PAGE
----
Select thermodynamic models for process simulation
A Practical Guide to a Three Steps Methodology

Example 4-11: VLE and LLE calculation of the methanol + n-hexane mixture

Chapitre d'équation 3 Section 1

Methanol is a polar and associating molecule. It forms strongly non-ideal mixtures with hydrocarbons: both liquid-liquid phase splits and azeotropic behaviour are encountered. For the binary methanol + n-hexane at atmospheric pressure, a heteroazeotrope is observed at low pressure. In figure 1, the ability of several models to represent this complex system is shown. We draw the reader's attention to several points:

Properties used in the fit: the NRTL parameters have been fitted separately on VLE and LLE data, resulting in two different models. When NRTL is fitted on VLE, it represents these data correctly, but results in a total mismatch for LLE (except possibly at low temperature, but this may be due to pure luck). When NRTL is fitted on LLE, its representation of the VLE curve is seriously impaired, although the azeotropic behaviour is still visible.

The parameters fitted on vapour-liquid equilibrium may not be suitable for liquid-liquid equilibrium calculations, and vice-versa.

Extrapolation of properties: for some applications, it may be important to have good predictions of Henry constants, in addition to the azeotropic behaviour. In the figure below, the quality of this property prediction can be evaluated by looking at the slopes of the bubble temperatures with respect to composition. It is clear that none of the models fitted on the azeotropic VLE is capable of calculating this property correctly. The model most suited for this type of extrapolation is that using a Wertheim association term (SAFT).

image Figure 1: Vapour-liquid and liquid-liquid equilibria of the methanol + n-hexane mixture at atmospheric pressure (data from Raal et al. 1972 [1]).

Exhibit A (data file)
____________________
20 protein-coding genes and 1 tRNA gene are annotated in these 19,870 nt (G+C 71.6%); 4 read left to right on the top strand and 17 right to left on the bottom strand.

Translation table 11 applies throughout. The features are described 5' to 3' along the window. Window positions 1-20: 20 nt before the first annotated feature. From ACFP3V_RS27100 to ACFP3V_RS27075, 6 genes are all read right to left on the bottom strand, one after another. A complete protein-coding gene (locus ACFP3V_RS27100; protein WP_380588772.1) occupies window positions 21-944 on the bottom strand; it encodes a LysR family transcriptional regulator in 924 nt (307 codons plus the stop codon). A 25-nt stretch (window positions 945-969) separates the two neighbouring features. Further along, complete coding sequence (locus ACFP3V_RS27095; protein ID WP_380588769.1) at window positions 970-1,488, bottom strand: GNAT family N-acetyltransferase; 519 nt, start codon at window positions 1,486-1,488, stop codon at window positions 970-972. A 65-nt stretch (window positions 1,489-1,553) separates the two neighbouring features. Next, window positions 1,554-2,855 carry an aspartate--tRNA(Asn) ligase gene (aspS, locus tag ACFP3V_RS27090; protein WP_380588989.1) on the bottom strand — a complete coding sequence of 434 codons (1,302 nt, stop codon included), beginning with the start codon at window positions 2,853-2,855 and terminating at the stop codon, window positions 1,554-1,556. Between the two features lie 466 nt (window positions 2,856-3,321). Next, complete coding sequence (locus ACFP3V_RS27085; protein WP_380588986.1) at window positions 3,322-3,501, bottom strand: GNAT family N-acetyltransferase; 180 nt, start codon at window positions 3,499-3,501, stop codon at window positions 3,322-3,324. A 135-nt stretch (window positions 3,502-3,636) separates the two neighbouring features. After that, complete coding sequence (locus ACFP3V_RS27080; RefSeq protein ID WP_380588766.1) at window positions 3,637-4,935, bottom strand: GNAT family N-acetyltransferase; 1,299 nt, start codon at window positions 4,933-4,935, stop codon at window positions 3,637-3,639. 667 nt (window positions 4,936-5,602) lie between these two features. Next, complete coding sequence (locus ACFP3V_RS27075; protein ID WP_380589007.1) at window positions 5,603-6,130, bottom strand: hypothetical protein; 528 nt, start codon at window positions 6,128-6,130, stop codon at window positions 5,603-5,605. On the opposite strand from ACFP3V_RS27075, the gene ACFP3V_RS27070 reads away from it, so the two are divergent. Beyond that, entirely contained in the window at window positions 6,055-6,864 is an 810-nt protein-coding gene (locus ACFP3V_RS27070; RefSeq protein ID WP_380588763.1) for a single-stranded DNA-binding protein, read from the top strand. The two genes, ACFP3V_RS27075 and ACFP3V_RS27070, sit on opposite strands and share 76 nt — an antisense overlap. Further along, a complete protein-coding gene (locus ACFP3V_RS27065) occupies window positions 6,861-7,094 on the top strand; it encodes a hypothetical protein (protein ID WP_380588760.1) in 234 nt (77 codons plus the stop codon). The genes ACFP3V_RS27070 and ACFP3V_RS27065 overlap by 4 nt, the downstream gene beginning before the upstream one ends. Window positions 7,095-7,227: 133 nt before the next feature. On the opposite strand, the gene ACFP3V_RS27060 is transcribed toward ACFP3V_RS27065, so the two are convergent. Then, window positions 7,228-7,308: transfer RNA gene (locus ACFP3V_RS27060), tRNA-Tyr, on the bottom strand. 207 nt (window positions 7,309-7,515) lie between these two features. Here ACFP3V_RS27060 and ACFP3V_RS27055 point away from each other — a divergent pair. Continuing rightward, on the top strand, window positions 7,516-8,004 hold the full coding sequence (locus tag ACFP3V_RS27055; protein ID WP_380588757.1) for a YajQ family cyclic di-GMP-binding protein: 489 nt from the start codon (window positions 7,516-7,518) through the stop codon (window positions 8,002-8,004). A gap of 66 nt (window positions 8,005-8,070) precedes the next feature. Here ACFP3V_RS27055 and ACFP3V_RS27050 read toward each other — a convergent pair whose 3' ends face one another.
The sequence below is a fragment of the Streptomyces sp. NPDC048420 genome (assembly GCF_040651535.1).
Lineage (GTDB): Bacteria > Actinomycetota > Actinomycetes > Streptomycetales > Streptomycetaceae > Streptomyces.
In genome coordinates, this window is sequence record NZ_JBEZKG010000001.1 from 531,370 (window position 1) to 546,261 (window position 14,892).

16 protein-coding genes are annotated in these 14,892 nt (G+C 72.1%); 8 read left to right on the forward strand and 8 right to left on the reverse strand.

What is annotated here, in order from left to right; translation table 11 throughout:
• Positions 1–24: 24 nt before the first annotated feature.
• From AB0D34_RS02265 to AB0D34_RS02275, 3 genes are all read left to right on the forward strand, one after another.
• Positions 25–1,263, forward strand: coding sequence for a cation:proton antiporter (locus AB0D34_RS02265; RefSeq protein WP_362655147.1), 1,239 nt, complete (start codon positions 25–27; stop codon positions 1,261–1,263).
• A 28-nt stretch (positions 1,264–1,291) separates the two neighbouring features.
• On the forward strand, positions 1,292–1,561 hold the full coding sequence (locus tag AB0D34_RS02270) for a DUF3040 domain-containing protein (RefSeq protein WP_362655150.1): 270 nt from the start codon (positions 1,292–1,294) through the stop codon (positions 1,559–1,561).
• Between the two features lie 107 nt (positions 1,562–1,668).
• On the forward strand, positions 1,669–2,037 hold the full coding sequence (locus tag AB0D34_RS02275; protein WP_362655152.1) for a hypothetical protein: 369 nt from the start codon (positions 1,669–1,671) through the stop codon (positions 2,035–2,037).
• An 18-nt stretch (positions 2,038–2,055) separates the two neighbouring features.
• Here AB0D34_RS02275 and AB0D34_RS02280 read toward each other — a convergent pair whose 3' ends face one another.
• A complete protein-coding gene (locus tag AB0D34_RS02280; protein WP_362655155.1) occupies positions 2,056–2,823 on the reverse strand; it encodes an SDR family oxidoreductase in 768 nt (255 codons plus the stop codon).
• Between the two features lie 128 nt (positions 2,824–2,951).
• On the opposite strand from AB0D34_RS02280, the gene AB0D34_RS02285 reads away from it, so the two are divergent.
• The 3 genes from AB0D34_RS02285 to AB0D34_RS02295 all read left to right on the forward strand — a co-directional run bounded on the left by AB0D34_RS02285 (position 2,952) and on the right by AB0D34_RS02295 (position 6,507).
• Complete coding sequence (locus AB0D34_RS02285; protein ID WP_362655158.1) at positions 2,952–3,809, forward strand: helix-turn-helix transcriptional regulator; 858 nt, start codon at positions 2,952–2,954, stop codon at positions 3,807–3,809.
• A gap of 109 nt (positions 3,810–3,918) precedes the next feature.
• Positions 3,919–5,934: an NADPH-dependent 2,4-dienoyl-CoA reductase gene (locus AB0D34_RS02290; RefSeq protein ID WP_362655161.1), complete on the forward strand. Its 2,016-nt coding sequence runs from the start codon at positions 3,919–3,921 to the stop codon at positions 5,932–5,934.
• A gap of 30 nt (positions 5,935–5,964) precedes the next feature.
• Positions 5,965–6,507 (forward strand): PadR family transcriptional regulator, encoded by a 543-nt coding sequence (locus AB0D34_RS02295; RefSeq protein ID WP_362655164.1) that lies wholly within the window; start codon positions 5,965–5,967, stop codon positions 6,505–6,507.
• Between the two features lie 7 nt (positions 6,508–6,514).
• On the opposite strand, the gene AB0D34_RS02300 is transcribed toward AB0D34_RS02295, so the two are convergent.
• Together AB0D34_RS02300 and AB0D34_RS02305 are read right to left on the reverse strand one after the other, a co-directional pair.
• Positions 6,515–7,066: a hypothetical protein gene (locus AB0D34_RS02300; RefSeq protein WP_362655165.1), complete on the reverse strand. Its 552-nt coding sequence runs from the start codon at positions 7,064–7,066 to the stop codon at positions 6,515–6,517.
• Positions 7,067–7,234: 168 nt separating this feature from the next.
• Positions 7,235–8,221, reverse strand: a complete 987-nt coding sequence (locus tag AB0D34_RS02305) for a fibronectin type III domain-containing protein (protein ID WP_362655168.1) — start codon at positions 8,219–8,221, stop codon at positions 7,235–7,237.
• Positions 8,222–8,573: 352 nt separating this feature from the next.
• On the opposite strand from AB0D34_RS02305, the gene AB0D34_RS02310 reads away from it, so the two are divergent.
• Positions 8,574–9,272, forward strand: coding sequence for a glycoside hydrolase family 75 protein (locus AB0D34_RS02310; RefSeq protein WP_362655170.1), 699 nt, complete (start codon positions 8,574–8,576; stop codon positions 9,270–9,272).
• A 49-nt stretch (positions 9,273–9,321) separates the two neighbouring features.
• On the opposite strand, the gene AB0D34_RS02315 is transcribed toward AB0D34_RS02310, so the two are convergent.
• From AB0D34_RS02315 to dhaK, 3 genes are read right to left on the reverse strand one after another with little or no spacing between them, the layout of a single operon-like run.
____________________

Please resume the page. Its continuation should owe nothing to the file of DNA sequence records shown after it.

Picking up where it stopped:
Very often, no experimental data are available for fitting parameters. In that case, a fully predictive model should be used. UNIFAC is very often considered as the most appropriate method. Recently, the group contribution polar PC-SAFT (GC-PPC-SAFT) EoS has been developed whose aim is to provide a predictive approach for phase equilibrium calculations of polar and associating molecules[2, 3]. Figure 2 compares both UNIFAC and GC-PPC-SAFT on the same mixture as above. It shows that UNIFAC better predicts the bubble temperature of the mixture, but is unable to calculate the liquid-liquid phase split correctly.

image Figure 2: Vapour-liquid and liquid-liquid equilibria of the methanol + n-hexane mixture at atmospheric pressure (data from Raal et al. 1972 [1]). The GC-PPC-SAFT parameters are from Mourah [4].


[1] RAAL J.D., CODE R.K., BEST D.A., Examination of ethanol-n-heptane, methanol-n-hexane systems using new vapor-liquid equilibrium still, Journal of Chemical & Engineering Data, 1972, 17, n°2, p. 211-216.

[2] NGUYEN-HUYNH D., PASSARELLO J.P., TOBALY P., DE HEMPTINNE J.C., Modeling Phase Equilibria of Asymmetric Mixtures Using a Group-Contribution SAFT (GC-SAFT) with a k(ij) Correlation Method Based on London's Theory. 1. Application to CO2 + n-Alkane, Methane plus n-Alkane, and Ethane plus n-Alkane Systems, Industrial & Engineering Chemistry Research, 2008, 47, n°22, p. 8847-8858.

[3] NGUYEN-HUYNH D., PASSARELLO J.P., TOBALY P., DE HEMPTINNE J.C., Application of GC-SAFT EOS to polar systems using a segment approach, Fluid Phase Equilibria, 2008, 264, n°1, p. 62-75.

[4] MOURAH M., NGUYENHUYNH D., PASSARELLO J.P., DE HEMPTINNE J.C., TOBALY P., Modelling LLE and VLE of methanol+n-alkane series using GC-PC-SAFT with a group contribution kij, Fluid Phase Equilibria, 2010, 298, n°1, p. 154-168.